An Emerge: The Carnival of the Future event, co-sponsored by ASU’s Center for Nanotechnology in Society and the Transhumanism Initiative of the Center for the Study of Religion and Conflict
In the future, will we create computers that surpass our intelligence? Will we bio-engineer our species to hybridize humans and machines? Will nanotechnology mean that the building blocks of matter become playthings for human industry and creativity? How might these emerging technologies change what it means to be human? The Singularity explores these issues with leading futurists, computer scientists, artificial intelligence experts and philosophers who turn over the question like a transhuman Rubik’s Cube. If we become more machine-like and machines become more like us, will we sacrifice our humanity to gain something greater? Or will we engineer our own demise?
Join director Doug Wolens at ASU for a screening of The Singularity and a discussion with Hava Tirosh-Samuelson, Director of ASU’s Transhumanism Initiative at the Center for the Study of Religion and Conflict, and Director of the Center for Jewish Studies at ASU; Ben Hurlbut, Co-Director of ASU’s Transhumanist Imagination project and Assistant Professor in the School of Life Sciences; and Andrew Pilsch, Assistant Professor in ASU’s Faculty of Interdisciplinary Humanities and Communication, focusing on transhumanist rhetoric. The event will be hosted by Clark Miller, Chair of ASU’s PhD program in Human and Social Dimensions of Science and Technology.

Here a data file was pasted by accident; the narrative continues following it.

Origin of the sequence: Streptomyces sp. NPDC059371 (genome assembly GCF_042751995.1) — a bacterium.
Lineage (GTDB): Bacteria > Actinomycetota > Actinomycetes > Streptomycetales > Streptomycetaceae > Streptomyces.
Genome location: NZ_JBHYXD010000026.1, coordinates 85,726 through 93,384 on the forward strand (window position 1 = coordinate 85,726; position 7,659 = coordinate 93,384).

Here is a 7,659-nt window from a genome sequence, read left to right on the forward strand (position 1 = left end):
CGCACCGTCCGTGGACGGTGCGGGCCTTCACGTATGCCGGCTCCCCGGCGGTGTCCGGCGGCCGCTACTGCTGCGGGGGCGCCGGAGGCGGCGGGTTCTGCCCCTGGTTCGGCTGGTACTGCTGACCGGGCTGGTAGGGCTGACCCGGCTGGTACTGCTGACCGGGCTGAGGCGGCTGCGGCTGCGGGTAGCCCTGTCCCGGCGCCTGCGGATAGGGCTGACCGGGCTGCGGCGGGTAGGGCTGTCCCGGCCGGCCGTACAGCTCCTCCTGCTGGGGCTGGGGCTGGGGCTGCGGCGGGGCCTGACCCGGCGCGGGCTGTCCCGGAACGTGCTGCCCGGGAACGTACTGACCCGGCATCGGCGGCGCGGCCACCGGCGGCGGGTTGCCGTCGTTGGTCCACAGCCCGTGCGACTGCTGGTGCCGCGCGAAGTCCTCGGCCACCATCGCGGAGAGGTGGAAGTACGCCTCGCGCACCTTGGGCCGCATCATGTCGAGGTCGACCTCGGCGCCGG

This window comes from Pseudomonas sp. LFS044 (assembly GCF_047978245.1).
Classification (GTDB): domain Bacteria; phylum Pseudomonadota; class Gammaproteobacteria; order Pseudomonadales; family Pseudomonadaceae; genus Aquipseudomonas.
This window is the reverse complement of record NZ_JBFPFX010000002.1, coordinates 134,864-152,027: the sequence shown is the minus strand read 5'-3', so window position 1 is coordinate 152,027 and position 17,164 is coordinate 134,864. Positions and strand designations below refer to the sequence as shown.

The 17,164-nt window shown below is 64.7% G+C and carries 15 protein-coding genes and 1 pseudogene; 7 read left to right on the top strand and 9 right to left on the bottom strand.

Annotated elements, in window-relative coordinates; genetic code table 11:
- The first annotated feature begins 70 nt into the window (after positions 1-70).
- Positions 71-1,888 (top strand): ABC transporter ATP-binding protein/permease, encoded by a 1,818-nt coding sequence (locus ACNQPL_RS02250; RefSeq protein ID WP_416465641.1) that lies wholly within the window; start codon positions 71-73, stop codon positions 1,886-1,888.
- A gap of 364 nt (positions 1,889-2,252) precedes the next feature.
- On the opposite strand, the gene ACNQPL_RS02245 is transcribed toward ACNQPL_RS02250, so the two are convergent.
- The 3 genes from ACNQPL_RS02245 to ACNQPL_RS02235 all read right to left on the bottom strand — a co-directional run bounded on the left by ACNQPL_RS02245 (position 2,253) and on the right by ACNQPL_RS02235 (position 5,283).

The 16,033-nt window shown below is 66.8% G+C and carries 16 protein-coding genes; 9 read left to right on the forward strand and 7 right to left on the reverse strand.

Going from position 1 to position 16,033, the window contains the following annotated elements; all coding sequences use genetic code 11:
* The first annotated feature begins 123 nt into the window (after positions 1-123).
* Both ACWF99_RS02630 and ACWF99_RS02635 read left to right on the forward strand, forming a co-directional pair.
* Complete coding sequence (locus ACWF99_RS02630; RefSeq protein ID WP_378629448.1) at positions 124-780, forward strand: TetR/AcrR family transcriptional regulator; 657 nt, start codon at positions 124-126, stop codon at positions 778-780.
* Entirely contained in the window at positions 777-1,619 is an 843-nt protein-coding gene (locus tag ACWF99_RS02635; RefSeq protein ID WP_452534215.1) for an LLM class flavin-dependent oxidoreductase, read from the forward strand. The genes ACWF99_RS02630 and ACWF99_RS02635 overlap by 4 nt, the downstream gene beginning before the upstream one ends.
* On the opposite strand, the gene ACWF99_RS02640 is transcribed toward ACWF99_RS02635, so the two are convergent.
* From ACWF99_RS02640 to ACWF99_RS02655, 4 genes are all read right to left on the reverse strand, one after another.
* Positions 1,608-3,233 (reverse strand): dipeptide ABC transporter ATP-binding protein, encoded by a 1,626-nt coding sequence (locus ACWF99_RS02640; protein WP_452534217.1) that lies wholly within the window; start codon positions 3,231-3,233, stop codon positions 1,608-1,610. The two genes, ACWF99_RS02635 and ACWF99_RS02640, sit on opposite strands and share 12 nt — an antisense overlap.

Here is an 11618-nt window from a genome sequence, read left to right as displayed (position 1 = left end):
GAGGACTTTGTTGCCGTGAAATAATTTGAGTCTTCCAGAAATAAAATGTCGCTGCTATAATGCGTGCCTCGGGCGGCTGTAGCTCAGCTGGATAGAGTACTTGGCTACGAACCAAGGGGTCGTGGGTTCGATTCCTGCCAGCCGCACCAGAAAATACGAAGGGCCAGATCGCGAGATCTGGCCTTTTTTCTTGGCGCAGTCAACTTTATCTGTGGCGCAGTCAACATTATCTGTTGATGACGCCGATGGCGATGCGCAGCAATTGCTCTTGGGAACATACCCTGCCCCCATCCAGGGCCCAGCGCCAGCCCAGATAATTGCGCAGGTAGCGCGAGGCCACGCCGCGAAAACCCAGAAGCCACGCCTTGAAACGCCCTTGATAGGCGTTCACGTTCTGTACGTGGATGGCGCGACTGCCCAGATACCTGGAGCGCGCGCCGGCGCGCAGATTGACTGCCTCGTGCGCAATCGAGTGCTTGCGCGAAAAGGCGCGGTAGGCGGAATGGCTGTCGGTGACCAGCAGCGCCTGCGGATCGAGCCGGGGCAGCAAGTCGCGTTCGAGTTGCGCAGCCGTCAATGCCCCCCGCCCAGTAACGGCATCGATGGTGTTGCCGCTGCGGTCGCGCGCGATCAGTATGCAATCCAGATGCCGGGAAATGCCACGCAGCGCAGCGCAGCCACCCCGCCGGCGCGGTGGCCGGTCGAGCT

Light refreshments will be served at the event. Need help finding Stauffer Hall B-Wing? Visit this page for photos and a map.
Doug will also be discussing transhumanism, filmmaking and the future at the Center for Nanotechnology in Society on Thursday, March 6 at 11:30am. Learn more and RSVP!
About the director: Doug Wolens grew up in Chicago, earned two BA degrees and a law degree, and spent seven years as a practicing attorney in New York City. He moved to San Francisco and became a filmmaker in 1993. Wolens’ first short, Happy Loving Couples, was selected to screen at the Sundance Film Festival. He’s made two other shorts, Reversal (1994) and In Frame (1995). His 1996 feature documentary, Weed, premiered at the International Documentary Film Festival Amsterdam and had a 40-city theatrical tour in the U.S. In 2000, his documentary Butterfly was broadcast nationally on POV, PBS’s award-winning documentary showcase, and on The Sundance Channel.